Travelling to another country is usually an exciting affair. You get to explore an unfamiliar location, learn about the local culture, eat the food, and broaden your horizons. But no matter how fun your vacation is, there’s always one thing that puts a damper on the festivities: jet lag.
Jet lag is one of the worst ways to start off a trip, but it’s almost an unavoidable, necessary evil. Keyword being “almost” – there are ways to combat the sluggishness and confusion that come with jet lag.
Usually, your choices are to power through it or sleep through it. But if you want to maximise your enjoyment and minimise your suffering, that’s not exactly the best way to get over jet lag.
But don’t worry, we’ve got you covered – here is our no-fail guide to getting over jet lag.
What Is Jet Lag
Jet lag isn’t simple exhaustion, it’s an actual recognised medical disorder. Also known as desynchronosis or jet lag disorder, jet lag is the feelings of drowsiness, irritability, and disorientation you feel after travelling across time zones.
People experience jet lag because their circadian rhythms are thrown off. Circadian rhythms, also called your body clock, regulate your sleeping patterns. It tells your body when it’s time to wake up, time to eat, and time to go to bed. Your circadian rhythm is dictated by an internal timer, but it can also be affected by other factors such as sound, light, and other stuff.
When you travel across time zones, your internal clock gets out of synch with your external environment. For example, if you travel from Asia or Australia to the UK or Europe, you could leave at night, spend almost 24 hours en route, and arrive not at night but in the morning.
Travelling is exhausting enough as it is, but imagine your body signalling to you that it’s time to sleep, but the sun has just come up where you landed. That’s the kind of stress you can expect with jet lag.
Symptoms Of Jet Lag
The symptoms of jet lag vary from person to person and may be worse depending on certain risk factors like age and overall health. The most common symptoms are:
- Headaches and dizziness
- Insomnia, exhaustion, fatigue, and lethargy
- Anxiety, irritability, depression, uneasiness
- Disorientation, difficulty concentrating
- Loss of appetite
- Diarrhea or constipation
East To West Versus West To East
Travelling from west to east (e.g. from the USA to India) is usually going to be more difficult than travelling from east to west (e.g. from Asia to the USA). This is because you’re travelling “back in time”, reducing the hours in a day, and giving your bodies less time to recover from jet lag.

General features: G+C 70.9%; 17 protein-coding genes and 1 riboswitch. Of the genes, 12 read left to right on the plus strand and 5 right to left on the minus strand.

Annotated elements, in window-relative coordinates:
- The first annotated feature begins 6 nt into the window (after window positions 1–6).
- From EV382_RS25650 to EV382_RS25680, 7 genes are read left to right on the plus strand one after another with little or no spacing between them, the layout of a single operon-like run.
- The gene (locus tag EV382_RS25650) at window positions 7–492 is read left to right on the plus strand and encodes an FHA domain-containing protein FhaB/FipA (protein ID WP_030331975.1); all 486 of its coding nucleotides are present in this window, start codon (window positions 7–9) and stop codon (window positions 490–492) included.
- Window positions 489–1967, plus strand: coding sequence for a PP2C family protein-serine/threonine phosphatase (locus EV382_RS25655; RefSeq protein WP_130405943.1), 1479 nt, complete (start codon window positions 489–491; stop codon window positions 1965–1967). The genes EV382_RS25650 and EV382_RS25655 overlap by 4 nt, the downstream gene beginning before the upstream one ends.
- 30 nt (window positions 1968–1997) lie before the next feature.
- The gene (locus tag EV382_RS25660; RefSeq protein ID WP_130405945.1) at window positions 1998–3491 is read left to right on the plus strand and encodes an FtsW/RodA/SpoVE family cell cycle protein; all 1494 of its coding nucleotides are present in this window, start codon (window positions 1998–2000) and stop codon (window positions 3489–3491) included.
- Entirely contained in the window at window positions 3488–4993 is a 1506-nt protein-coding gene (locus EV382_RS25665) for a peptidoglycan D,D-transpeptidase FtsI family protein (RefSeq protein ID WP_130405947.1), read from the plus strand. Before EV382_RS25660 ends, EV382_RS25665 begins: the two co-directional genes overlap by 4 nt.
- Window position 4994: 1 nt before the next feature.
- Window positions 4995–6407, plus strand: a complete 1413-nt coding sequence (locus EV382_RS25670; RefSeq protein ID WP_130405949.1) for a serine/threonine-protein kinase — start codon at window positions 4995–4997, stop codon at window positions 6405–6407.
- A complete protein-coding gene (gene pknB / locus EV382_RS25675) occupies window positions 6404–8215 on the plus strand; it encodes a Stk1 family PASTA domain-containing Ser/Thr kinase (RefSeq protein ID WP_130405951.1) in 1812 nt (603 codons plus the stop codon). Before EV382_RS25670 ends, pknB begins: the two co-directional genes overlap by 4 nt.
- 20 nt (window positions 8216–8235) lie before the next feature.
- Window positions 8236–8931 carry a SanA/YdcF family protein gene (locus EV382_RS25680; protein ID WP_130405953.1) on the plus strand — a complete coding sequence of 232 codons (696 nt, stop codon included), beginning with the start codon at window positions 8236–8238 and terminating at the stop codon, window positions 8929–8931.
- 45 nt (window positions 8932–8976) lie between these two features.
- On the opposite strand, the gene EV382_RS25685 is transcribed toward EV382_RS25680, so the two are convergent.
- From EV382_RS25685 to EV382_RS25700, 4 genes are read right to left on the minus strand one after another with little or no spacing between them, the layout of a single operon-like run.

When you travel from east to west, on the other hand, you add hours to your day. This allows you to catch up to a regular circadian rhythm more easily.
You don’t get jet lag from travelling from north to south or south to north; you need to cross different time zones for the rhythm disruption to occur. Jet lag also doesn’t happen if you cross just a few time zones (e.g. going from one side of Australia to another).
How Long Does It Take To Get Over Jet Lag?
There are many factors that affect how many days it will take for you to recover from jet lag.
Age is perhaps one of the biggest factors; the older you get, the worse your jet lag symptoms will probably feel. Your health is also a huge factor, but a healthy diet and regular exercise don’t guarantee that you won’t experience jet lag.
But even beyond that, we all respond to jet lag differently on an individual basis. Some estimates put it at one day of recovery for every one or two time zones.
Of course, this doesn’t mean you’ll be extremely groggy for more than a week; you won’t be fully recovered after a couple of days, but you’ll feel better with each passing day.
How To Get Over Jet Lag Fast: Tips To Speed Up Your Recovery
Before You Travel
- What helps beat jet lag is if you try to adapt your body clock even before you leave. If travelling east, sleep a little bit earlier. If travelling west, sleep a little later than usual.
- Choose flights that arrive in the early evening so you can rest when you get home. Better yet, try to get to your destination earlier than needed. This will give you a few days to adjust.
- A natural and easy way to prevent jet lag is to stay hydrated. Avoid caffeine and alcohol, which could dehydrate you and further disrupt your sleeping patterns.
- If you’re going east, try to get some sleep on the plane. If you’re going west, try your best to stay awake.
- Eat according to your destination. Heavy food like carbs will help you sleep while lean proteins will give you energy without bogging you down.
- If you’re still having trouble falling asleep at the right time, consider using melatonin. It’s not exactly a sleeping pill, but it will help you naturally adjust to your new time zone. You can also take a hot bath to prepare yourself for bed.
- If your flight arrives in the morning, resist the temptation to go back to bed. Stay out in the sunlight and keep moving, it will get you in the right mindset to stay awake.
Jet lag is never a fun experience, but it doesn’t have to ruin your whole trip. Keep these tips in mind the next time you travel, and you can say bye-bye exhaustion and hello to a fun trip!